The Center for Public School Renewal
Note: Published in slightly different form as "Let Teachers Improve Schools" by The Detroit News, 7/6/2000.
The state department of education called a meeting this spring to talk about improving its school improvement program. Why should we care about this? Because it reveals the obstacles that lie in the path of school reform.
School improvement efforts have been going on almost as long as we've had public schoolsfrom the 1893 "Committee of Ten" specifications for high schools, to today's push for standards and testing. Just like GM tries to make better cars, educators try to improve their schools.
Just like GM, they've got a ways to go.
Michigan's current idea of school improvement became law in 1990. However, not much improvement seems to result from it. "No wonder." I hear you say, "If the state requires it, it can't be any good." But Michigan's version of school improvement is not a bad idea.
Schools must make a plan to improve achievement, carry it out, and report on the results. Things like test scores, number of parent-teacher conferences, and other pieces of information are put into the report. Knowledge of the plan's resultsthe successes and failuressupposedly will create conditions leading to improvements.
Administrators and teachers dutifully write the plan and fill out the report forms. They report to parents, usually at a PTO meeting, typically attended by only some of the parentsespecially those already satisfied with their children's school. A report goes to the state (along with thousands of others) where someone may eventually look at it. Back at the school, the report goes on a shelf until they do it again next year. So, something that seems perfectly reasonable on the surfacemaking a plan and checking to see if it was successful or notturns into just another pile of largely unread paperwork.
What's the state supposed to do? Fire people? Take over schools? Threaten districts with more charter schools and vouchers? Before recommending such draconian measures, let's look at why the situation is this way.
Planning, collecting data, and doing reports is not the problem. Educators do these kinds of things all the time. Part of the problem is that school improvement is viewed as something educators have to do "for the state," not for themselves. School personnel don't feel much ownership of the process. They see it as imposed from outside and not relevant to their needs and interests.
Also, they have concerns about the specifics of the improvement mandate. For example, plans are made and then some authority at the state or local level comes along with a new item that just has to be included. How would you feel if someone kept changing your plans to do something?
The data collection, based largely on MEAP testing, is rife with methodological problems as a means of assessing plan progress. In addition, MEAP tests are not well-respected by many teachers, who see them as a waste of time and money, as well as unfair to themselves, and to many students. The underlying standards on which the tests are based also create problems. That's because even though those standards may be "world-class"--in someone's judgment--they are still new, untried and therefore not universally accepted. To expect well-educated, independent-minded adults to show obeisance to such a set of standards across an entire state is expecting a lot.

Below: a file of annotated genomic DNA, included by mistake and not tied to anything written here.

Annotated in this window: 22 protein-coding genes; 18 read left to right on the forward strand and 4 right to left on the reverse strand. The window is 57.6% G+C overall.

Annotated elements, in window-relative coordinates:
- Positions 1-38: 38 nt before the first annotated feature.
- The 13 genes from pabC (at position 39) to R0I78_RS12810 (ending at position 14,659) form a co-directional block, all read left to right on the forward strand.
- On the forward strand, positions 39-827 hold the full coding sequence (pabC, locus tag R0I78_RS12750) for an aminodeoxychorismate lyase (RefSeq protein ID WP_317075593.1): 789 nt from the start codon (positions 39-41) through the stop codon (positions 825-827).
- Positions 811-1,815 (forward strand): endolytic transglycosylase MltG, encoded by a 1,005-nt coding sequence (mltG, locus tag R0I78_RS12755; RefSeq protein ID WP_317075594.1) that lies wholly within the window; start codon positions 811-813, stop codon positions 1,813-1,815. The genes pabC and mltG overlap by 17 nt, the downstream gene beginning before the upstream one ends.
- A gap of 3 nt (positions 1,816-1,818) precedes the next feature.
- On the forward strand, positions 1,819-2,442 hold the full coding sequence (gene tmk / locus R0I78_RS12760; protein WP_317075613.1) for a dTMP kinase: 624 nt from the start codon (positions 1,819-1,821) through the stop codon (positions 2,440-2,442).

It is a time-honored axiom of teachers that you rarely see the parents you need to seethe ones whose kids are struggling in school. In fact, lack of parental support is one of teachers' biggest complaints. A school improvement report delivered at a PTO meeting doesn't rank high on their list of ways to make progress.
Still, the idea of making a plan, gathering data to assess it, and reporting on that progress to stakeholders, is a sound idea. How to make this planning, assessing, and reporting a useful part of a school's culture is the challenge. In order for that to happen, school improvement will have to overcome what Stanford professor Larry Cuban calls the "durable core of teacher practices." These practices "fit snugly the unique contours of schooling aimed at all children" and have outlasted vigorous efforts at reform.
In their book Tinkering Toward Utopia, Cuban and co-author David Tyack say they know what is needed. Their studies of decades of failed education reform and improvement efforts leads them to the conclusion that in order for any reform to work, teachers have to be at its center.
They say that a well-meaning chorus of experts and authorities standing outside of schools shouting "Improve! Do this .... Do that ...." is not going to work. If the school improvement folks at the state department can figure out how to put teachers at the center of school improvement they will have done a great service for Michigan's children.